As of September 2023, 100 global companies – including Henkel, DSM-Firmenich and Water Wipes – have acquired independent microbiome-friendly certification for their product through MyMicrobiome.
The certification company only gives its 'seal of approval' to microbiome-friendly products that meet certain stringent criteria in terms of their impact on the microbiome.
According to MyMicrobiome’s CEO Dr Kristin Neumann, the microbiome movement has become unstoppable in the beauty and personal care industry. " An increasing number of companies seek our unique certification mark to substantiate their claims,” she shared. “The microbiome topic is here to stay.”
The company offers seven testing standards for cosmetic products – for adult skin, infant skin, scalp, vagina, mouth, foot and nose. For each standard it applies a different panel of key microbes depending on the usage of the product.
“A cosmetic product that is certified as microbiome-friendly must not influence the balance and diversity of the skin´s microbiome in any way,” she explained.
The tests are performed in vitro and designed to show that the product has no influence on the microbiome whatsoever.
“We do not want to see any influence of the product, which is best to prove in vitro, she explained. “So we carry out a series of elaborate tests to detect if the product shows an impact on the skin's microbiota and to which extent.”
For Neumann, less is more and mild products with a short INCI list have the best chance to pass.
"Our certification is a beneficial tool for customers. They can be sure to purchase a product which is friendly to their skin or scalp microbiome – for a microbiome-friendly world,” she shared.
The microbiome-safe mark for baby care
Baby products is an important category in terms of monitoring a product's effect on the microbiome, as the microbiome of a baby’s skin is very different to that of an adult.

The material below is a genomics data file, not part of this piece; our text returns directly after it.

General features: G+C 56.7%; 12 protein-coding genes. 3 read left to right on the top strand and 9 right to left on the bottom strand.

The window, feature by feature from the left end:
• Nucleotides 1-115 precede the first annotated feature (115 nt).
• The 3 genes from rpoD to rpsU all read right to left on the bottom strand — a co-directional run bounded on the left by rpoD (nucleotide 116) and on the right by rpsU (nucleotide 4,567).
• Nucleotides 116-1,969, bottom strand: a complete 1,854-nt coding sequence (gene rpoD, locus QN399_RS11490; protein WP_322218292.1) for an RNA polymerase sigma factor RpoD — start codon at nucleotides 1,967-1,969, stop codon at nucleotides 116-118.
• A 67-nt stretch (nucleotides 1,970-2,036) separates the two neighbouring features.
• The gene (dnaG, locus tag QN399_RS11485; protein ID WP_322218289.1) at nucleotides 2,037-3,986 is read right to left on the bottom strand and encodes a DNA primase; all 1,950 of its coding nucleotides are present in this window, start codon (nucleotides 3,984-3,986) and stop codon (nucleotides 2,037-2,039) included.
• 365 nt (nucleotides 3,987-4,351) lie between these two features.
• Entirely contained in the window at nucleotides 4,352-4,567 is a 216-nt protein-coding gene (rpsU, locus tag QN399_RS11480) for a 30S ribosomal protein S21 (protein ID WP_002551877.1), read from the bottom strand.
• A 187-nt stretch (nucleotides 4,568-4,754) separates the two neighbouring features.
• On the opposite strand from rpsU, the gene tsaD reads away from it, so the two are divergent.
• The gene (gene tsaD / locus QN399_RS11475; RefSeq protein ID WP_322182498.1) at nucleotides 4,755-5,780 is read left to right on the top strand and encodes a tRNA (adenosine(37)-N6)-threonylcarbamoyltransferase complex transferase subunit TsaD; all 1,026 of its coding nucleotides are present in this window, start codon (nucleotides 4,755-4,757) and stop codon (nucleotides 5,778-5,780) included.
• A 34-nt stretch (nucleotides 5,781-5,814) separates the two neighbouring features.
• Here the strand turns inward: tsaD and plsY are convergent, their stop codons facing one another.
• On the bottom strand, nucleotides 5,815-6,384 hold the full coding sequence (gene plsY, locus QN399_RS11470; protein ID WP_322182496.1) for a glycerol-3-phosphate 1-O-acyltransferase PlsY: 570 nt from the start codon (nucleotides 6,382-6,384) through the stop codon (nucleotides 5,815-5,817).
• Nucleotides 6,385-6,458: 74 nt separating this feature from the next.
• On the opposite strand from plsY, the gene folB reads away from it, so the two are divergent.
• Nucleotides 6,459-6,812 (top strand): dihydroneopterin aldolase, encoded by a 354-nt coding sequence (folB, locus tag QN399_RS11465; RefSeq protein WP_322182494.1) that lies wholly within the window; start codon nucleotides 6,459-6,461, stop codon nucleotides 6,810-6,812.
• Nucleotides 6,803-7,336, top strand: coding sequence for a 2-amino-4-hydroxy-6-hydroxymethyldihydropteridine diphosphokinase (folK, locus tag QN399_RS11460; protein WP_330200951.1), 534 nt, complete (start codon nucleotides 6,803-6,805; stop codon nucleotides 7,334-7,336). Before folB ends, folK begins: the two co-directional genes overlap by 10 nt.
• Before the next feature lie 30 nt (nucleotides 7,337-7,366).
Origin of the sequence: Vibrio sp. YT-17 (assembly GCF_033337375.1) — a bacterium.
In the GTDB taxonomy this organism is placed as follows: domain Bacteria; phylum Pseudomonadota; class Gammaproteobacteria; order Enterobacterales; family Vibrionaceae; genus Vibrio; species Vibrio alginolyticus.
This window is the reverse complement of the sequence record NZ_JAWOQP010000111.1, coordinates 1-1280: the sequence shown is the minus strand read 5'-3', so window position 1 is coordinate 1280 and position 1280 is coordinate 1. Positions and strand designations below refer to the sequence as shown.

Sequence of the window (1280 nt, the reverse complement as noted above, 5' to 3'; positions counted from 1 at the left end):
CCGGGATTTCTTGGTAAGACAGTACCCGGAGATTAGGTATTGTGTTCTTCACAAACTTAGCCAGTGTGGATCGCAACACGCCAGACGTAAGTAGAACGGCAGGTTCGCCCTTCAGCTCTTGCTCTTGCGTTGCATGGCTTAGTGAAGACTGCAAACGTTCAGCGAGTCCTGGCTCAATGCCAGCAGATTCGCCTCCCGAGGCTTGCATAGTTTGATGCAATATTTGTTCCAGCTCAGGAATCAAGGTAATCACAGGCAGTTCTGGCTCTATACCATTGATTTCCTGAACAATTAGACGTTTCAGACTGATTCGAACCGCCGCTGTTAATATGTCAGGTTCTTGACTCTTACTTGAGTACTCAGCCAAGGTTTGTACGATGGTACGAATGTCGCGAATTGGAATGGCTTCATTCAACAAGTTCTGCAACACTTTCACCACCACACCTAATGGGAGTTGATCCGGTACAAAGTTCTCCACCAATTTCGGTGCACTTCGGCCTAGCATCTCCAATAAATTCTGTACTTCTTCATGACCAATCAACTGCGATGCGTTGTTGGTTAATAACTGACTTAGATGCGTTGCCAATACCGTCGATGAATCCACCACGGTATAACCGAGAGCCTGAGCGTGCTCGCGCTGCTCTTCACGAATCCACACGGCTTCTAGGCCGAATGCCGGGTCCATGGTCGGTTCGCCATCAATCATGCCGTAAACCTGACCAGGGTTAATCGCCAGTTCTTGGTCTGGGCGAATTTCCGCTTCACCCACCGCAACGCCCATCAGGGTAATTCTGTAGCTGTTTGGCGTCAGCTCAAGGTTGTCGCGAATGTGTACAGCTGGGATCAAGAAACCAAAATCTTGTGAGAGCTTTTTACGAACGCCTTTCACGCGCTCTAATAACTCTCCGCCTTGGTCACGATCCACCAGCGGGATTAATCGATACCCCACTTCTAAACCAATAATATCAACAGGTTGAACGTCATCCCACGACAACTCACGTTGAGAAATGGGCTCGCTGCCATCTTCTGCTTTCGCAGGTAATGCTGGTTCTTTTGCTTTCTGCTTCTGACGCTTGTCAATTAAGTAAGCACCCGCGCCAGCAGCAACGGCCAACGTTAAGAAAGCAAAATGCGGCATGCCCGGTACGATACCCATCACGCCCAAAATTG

Therefore, MyMicrobiome certifies baby products (from birth to age three) differently to ones for adult skin.
“After birth, a baby's skin must adapt from what was previously a largely sterile and moist environment to a gaseous environment with various environmental influences,” explained Neumann.
“The hitherto completely microbe-free skin must now learn to cope with solar radiation, bacteria, fungi, but also mechanical influences such as friction from fabrics and contact with chemicals,” she continued.
According to Neumann, a baby´s skin microbiome changes at the age of three by its composition of key microbes. In the first years it is dominated by five key microbes: L. crispatus, S. epidermidis, S. mitis, C. tuberculostearicum and P. acnes.
Certification for this category is extremely important as these are such formative years that could potentially affect skin barrier function for the rest of the person’s life.
“The working assumption is that a "systematic" colonisation of the child's body during the first months of life helps the skin to develop as a reliable barrier against inflammatory infections and other diseases,” explained Neumann.
Meanwhile she said that an adult's skin is colonised by completely different range of bacteria.
"The skin microbiome of an adult is different as it's defined by C. tuberculostearicum, P. acnes, S. mitis, S. oralis, M. luteus, M. globosa, S. epidermidis, S. capitis, S. hominis," concluded Neumann.